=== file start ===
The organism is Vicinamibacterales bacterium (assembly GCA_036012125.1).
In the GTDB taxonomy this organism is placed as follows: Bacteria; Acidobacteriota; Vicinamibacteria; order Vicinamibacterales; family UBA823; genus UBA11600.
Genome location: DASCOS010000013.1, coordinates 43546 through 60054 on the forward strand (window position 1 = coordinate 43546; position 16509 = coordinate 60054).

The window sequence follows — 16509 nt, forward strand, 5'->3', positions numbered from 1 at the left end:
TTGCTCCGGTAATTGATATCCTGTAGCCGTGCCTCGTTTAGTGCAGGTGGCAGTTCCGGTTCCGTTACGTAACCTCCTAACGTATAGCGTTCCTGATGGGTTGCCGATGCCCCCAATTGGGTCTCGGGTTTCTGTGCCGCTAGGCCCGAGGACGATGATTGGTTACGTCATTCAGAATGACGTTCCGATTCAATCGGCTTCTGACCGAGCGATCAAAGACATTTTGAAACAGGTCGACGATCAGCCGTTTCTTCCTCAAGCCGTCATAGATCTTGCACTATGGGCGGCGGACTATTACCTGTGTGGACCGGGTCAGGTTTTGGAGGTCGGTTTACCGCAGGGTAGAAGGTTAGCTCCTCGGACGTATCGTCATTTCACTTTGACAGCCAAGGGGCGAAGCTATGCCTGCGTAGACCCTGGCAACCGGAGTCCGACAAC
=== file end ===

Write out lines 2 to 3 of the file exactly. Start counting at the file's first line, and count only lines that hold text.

In the GTDB taxonomy this organism is placed as follows: Bacteria; Acidobacteriota; Vicinamibacteria; order Vicinamibacterales; family UBA823; genus UBA11600.
Genome location: DASCOS010000013.1, coordinates 43546 through 60054 on the forward strand (window position 1 = coordinate 43546; position 16509 = coordinate 60054).